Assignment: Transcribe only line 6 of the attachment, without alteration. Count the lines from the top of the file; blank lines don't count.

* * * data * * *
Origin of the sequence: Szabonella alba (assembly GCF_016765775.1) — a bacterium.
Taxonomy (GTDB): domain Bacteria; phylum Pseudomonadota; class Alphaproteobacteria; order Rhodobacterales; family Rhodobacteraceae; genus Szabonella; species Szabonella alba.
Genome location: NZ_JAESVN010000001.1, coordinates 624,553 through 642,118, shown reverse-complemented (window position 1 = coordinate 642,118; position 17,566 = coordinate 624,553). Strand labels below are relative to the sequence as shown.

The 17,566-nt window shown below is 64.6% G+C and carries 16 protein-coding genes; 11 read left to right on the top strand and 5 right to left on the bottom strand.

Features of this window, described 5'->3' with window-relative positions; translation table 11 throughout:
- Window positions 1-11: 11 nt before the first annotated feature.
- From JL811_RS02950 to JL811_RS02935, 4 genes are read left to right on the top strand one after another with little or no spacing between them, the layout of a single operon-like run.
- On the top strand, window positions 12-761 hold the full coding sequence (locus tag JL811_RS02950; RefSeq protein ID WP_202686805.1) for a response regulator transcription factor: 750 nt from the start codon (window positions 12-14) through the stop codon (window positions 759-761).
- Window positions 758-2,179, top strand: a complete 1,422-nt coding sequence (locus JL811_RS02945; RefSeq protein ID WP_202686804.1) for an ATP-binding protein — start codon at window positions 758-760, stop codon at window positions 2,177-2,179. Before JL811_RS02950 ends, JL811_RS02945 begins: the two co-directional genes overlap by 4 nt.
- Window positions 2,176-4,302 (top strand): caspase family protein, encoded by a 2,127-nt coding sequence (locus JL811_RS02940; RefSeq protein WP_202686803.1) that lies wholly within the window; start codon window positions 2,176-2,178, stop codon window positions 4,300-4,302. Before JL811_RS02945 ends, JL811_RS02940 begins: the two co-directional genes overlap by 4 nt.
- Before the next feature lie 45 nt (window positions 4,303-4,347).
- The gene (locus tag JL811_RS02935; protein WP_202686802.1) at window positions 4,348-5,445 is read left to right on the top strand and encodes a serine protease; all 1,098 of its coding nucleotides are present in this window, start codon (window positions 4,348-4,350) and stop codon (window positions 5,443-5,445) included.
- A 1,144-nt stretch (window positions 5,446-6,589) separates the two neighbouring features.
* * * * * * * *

- Window positions 1-11: 11 nt before the first annotated feature.